Blog: Nick Britsky




Nick Britsky is a founding member and officer of i3 Detroit, Metro Detroit's first Hackerspace. He has been tinkering since his youth, often dissasembling his parents' electronics much to their dismay. While he still finds time for his epic Lego collection, Nick has moved on to bigger and better projects such as award-winning Twinkie Cars, Cupcake Electric Vehicles, and Fire Breathing Duct Tape Statues. His full time gig is as an account executive at Scripps Networks.  

Over the course of a few years, Nick has been featured in a number of Detroit publications, including TIME Detroit. He is thrilled to be guest blogging at Metromode and looks forward to discussing community spaces in Metro Detroit, the Maker Movement, and the state of DIY.

Nick Britsky - Most Recent Posts:

Post 3: The DIY Toolbox

Last post I discussed the Maker Movement. This movement is affecting a small but growing set of individuals across the globe. The force really driving this on a macro scale is a resurgence in a Do-It-Yourself attitude. Nothing pleases me more than to see people going back to the workbench to build and repair their possessions. I think there are a number of things that have led to this: the economic downturn, a lost feeling of ownership, and exploring ways to be greener. While this trend is growing much like the Maker Movement, it could be bigger and embraced by more people.
If you're interested in embracing your inner Bob Vila, there are things that you can do to enhance your D.I.Y. skills.  
Online Resources
Back in the day, the humble repair manual used to be a wealth of information. You could find out how to order replacement parts, see an exploded diagram of how your item was put together, and see a list of the suggested maintenance schedule times. These days, you're lucky if you get instructions on how to assemble the item without any words. Instead, you get cute little pictures of "Mr. Wrench" tightening bolt A to panel C. However, this is not the case for everything you buy and some manufacturers are still producing quality manuals.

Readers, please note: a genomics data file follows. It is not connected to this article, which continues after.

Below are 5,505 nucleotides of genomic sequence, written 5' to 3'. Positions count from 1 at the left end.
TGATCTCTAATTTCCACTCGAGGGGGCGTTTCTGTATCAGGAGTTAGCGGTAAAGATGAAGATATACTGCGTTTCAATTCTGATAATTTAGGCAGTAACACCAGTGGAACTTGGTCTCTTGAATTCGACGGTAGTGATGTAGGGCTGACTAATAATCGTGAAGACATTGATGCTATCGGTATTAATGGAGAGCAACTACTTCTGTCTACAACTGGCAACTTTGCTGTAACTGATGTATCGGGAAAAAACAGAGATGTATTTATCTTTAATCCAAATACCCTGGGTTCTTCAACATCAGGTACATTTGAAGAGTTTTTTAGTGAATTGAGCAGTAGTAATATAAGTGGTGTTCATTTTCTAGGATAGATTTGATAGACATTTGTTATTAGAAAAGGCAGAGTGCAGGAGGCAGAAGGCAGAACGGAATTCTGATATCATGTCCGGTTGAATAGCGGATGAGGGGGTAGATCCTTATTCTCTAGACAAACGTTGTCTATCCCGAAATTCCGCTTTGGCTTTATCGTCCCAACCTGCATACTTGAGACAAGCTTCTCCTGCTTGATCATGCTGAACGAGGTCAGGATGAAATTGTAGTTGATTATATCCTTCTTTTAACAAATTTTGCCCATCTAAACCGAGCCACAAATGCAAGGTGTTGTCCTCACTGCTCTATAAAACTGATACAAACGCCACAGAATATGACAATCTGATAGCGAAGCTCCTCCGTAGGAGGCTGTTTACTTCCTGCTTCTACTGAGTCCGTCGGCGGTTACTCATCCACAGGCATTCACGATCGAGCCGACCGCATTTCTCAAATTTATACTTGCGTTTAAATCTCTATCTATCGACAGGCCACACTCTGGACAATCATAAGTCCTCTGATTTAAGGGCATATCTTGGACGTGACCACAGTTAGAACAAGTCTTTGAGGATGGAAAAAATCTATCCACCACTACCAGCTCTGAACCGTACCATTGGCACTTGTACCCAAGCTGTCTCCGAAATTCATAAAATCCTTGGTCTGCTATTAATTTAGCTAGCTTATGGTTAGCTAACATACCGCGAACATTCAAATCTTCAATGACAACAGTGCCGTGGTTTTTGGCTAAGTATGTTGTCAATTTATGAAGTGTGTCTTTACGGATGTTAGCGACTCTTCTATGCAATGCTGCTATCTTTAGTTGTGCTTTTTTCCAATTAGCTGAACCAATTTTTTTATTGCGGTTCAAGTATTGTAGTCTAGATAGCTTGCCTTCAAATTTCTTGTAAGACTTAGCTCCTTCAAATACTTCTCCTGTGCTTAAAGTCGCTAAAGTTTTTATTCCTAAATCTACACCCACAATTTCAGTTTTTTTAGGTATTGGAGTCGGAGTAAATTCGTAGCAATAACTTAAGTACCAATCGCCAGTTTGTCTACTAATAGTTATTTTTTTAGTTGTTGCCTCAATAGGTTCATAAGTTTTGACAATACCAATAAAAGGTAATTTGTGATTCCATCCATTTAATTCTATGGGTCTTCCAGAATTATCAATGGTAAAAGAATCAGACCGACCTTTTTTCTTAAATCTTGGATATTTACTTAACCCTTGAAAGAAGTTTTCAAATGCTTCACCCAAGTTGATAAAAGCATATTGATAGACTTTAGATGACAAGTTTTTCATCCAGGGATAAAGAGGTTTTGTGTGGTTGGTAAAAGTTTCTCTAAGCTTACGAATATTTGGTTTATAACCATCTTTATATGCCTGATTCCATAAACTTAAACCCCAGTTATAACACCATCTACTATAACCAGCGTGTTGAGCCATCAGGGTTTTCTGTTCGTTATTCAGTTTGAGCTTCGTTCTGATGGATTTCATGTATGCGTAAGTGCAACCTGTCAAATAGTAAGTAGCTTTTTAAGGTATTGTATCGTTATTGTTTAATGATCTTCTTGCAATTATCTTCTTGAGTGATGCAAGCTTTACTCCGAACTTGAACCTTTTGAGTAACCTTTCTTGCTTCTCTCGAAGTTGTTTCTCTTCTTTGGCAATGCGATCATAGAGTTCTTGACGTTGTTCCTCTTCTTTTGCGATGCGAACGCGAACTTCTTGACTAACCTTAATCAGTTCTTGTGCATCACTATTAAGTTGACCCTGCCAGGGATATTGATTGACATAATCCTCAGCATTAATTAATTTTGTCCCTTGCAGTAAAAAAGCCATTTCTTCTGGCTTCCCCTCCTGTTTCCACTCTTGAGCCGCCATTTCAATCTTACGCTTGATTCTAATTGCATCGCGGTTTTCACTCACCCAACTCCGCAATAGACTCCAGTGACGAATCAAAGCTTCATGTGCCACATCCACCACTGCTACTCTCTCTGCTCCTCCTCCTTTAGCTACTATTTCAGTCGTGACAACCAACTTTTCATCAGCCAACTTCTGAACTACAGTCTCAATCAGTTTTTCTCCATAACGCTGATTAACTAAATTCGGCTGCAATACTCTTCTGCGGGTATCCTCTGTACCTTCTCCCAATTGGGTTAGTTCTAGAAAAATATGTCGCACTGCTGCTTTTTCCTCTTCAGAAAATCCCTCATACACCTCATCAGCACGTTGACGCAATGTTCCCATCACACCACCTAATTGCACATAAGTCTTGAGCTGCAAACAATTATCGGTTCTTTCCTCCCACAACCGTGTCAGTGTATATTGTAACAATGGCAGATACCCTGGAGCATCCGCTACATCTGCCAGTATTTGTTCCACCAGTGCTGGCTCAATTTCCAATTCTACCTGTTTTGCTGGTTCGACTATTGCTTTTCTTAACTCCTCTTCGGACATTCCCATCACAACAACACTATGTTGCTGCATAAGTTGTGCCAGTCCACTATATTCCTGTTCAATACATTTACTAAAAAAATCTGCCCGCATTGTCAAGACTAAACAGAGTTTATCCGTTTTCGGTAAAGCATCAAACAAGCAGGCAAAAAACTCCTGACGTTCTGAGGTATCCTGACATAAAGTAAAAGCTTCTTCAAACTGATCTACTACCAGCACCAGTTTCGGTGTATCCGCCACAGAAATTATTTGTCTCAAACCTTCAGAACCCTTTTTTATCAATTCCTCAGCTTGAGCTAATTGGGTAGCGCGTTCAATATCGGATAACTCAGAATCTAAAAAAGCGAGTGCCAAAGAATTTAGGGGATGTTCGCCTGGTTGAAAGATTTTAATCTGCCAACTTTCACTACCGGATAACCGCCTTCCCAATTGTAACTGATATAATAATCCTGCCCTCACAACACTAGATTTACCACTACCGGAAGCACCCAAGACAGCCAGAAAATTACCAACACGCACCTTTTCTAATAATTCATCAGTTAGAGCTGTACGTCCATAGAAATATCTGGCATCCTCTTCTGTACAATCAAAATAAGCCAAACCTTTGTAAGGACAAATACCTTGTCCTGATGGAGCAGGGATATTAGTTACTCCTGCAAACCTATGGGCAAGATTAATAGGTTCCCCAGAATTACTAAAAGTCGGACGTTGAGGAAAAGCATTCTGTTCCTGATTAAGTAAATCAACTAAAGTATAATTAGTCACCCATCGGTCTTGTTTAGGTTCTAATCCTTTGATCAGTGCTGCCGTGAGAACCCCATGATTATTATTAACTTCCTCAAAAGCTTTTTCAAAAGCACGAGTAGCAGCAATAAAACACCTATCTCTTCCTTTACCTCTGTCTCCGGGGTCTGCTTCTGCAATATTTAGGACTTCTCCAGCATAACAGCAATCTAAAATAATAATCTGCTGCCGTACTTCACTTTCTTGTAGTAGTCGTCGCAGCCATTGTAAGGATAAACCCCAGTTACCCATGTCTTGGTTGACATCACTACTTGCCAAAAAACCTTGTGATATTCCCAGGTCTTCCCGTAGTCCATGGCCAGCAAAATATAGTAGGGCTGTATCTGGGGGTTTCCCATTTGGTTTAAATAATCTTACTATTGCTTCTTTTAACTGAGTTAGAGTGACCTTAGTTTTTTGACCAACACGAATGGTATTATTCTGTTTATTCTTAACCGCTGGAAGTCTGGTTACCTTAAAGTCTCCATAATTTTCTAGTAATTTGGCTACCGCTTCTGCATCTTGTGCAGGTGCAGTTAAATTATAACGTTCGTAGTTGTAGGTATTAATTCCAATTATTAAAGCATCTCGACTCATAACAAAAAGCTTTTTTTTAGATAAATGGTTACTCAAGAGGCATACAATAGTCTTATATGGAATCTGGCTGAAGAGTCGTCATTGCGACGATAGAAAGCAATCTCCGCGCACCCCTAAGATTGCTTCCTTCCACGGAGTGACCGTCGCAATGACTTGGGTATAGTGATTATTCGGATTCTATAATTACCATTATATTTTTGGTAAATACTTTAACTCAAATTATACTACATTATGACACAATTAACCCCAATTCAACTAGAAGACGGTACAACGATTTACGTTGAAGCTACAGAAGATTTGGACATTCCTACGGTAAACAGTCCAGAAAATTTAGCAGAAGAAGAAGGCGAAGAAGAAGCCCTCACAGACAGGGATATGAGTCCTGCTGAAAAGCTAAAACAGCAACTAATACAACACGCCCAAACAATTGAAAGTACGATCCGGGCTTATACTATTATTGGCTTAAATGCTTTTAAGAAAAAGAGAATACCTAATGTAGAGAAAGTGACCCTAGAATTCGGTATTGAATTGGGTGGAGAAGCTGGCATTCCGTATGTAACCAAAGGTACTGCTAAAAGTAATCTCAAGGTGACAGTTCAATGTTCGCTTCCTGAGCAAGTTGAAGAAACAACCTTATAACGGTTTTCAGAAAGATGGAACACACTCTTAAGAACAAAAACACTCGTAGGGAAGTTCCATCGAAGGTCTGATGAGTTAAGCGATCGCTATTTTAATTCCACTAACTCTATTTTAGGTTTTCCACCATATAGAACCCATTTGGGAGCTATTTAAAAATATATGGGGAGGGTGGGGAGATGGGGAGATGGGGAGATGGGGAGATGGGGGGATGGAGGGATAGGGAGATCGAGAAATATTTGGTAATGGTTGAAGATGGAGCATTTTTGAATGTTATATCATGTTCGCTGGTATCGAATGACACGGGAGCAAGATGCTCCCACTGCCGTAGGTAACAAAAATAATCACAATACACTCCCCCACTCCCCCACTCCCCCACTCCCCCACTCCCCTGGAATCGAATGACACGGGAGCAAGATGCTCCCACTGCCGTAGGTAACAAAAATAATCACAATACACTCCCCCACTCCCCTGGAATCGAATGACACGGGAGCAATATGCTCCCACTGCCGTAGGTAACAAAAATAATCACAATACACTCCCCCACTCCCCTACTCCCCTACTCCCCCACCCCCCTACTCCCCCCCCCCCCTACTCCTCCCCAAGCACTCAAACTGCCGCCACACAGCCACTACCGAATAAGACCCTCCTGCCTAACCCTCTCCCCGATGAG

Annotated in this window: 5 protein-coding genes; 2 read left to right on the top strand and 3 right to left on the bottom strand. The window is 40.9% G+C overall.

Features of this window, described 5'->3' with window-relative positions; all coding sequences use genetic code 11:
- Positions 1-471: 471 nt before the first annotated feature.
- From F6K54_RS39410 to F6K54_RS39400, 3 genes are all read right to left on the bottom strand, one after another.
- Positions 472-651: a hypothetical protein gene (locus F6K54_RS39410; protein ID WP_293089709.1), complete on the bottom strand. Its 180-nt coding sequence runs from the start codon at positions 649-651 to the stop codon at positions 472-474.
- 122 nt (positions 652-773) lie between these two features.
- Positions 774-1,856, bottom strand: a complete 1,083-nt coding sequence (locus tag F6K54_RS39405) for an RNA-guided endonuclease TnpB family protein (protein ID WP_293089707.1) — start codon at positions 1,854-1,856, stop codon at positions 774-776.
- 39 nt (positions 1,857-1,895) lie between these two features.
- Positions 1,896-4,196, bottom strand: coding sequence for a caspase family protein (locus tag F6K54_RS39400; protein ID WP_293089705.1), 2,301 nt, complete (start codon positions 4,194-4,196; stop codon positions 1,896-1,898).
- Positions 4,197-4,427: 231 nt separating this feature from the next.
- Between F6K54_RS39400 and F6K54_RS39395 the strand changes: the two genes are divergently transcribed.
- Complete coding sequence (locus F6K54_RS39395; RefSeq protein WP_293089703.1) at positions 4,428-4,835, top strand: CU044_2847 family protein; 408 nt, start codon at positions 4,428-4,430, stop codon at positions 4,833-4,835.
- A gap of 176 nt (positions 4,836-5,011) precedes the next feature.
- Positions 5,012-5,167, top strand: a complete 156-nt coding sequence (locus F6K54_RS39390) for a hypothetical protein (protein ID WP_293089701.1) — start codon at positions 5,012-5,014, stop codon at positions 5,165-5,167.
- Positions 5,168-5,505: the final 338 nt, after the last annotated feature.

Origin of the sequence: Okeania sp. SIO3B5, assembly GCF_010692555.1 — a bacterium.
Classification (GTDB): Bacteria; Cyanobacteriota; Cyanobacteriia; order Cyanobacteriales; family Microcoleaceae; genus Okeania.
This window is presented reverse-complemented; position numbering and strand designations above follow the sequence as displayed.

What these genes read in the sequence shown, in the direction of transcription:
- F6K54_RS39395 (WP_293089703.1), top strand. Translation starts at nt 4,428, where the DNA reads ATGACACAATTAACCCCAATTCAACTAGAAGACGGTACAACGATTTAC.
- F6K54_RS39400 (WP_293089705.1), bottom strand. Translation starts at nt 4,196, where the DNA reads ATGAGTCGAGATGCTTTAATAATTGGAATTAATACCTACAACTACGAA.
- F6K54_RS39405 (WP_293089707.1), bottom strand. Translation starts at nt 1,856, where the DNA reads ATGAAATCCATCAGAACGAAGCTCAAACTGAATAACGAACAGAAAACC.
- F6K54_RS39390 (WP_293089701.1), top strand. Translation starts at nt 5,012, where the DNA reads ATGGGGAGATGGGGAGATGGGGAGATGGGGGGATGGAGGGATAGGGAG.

A lot of this content has gone online – always check the manufacturer's web site to see if resources are available to you. The more you can read about your products the better. Often repairs can be far cheaper than replacement and are easy to do. Sometimes a bit of hacking is involved in these repairs and a quick search online could lead you to a number of people with the same problem. If you're without any information, turn to one of the many grassroots communities such as Fixya offers manuals and community support to help get the job done.
Similar to Fixya, is a community where members post projects with step-by-step instructions, including photos all along the way. From crafts to electronics, you'll find a variety of ideas and techniques there.
So, you've decided to create a toolbox. Now, as full disclosure, I have a bit of a tool problem and it's often been suggested that a visit to Tool Anonymous is in order. Repairs and projects can run the gamut of tools, but some of the basics will get you far and are inexpensive to purchase:
•         set of screwdrivers
•         set of sockets
•         Allen wrenches
•         pliers
•         a hammer
You get the idea.
So what happens when you're working on a project and you don't have the right tools? Or you're not ready to buy your own? Or you don't have a place to store them? Obviously, the right tools are critical to get the job done. This is where hackerspaces can help out. Often resembling a small hardware store, hackerspaces purchase and provide tools on loan inside their spaces for situations just like this. Stop by i3 Detroit sometime to see our selection for members to use.